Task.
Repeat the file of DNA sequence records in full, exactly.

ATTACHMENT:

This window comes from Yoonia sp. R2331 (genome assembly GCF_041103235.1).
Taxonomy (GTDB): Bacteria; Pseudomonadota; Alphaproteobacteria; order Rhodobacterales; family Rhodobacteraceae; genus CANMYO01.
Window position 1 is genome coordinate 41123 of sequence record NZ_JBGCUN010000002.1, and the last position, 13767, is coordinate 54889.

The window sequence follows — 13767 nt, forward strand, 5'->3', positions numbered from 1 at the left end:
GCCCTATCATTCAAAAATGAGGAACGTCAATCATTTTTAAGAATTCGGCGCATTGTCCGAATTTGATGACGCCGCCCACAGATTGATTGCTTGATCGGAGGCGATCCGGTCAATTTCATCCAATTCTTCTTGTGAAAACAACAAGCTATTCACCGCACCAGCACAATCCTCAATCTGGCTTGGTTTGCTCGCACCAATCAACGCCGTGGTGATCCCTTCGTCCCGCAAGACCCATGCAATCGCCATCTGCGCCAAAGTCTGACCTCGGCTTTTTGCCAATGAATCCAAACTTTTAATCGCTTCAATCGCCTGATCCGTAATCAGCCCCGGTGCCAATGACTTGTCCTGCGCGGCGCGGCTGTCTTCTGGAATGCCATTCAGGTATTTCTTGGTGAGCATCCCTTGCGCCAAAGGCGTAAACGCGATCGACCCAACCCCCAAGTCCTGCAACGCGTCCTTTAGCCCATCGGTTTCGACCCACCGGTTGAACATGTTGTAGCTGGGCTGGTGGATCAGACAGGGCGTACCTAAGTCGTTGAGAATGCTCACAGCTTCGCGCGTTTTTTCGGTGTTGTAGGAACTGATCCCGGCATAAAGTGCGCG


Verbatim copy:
This window comes from Yoonia sp. R2331 (genome assembly GCF_041103235.1).
Taxonomy (GTDB): Bacteria; Pseudomonadota; Alphaproteobacteria; order Rhodobacterales; family Rhodobacteraceae; genus CANMYO01.
Window position 1 is genome coordinate 41123 of sequence record NZ_JBGCUN010000002.1, and the last position, 13767, is coordinate 54889.

The window sequence follows — 13767 nt, forward strand, 5'->3', positions numbered from 1 at the left end:
GCCCTATCATTCAAAAATGAGGAACGTCAATCATTTTTAAGAATTCGGCGCATTGTCCGAATTTGATGACGCCGCCCACAGATTGATTGCTTGATCGGAGGCGATCCGGTCAATTTCATCCAATTCTTCTTGTGAAAACAACAAGCTATTCACCGCACCAGCACAATCCTCAATCTGGCTTGGTTTGCTCGCACCAATCAACGCCGTGGTGATCCCTTCGTCCCGCAAGACCCATGCAATCGCCATCTGCGCCAAAGTCTGACCTCGGCTTTTTGCCAATGAATCCAAACTTTTAATCGCTTCAATCGCCTGATCCGTAATCAGCCCCGGTGCCAATGACTTGTCCTGCGCGGCGCGGCTGTCTTCTGGAATGCCATTCAGGTATTTCTTGGTGAGCATCCCTTGCGCCAAAGGCGTAAACGCGATCGACCCAACCCCCAAGTCCTGCAACGCGTCCTTTAGCCCATCGGTTTCGACCCACCGGTTGAACATGTTGTAGCTGGGCTGGTGGATCAGACAGGGCGTACCTAAGTCGTTGAGAATGCTCACAGCTTCGCGCGTTTTTTCGGTGTTGTAGGAACTGATCCCGGCATAAAGTGCGCG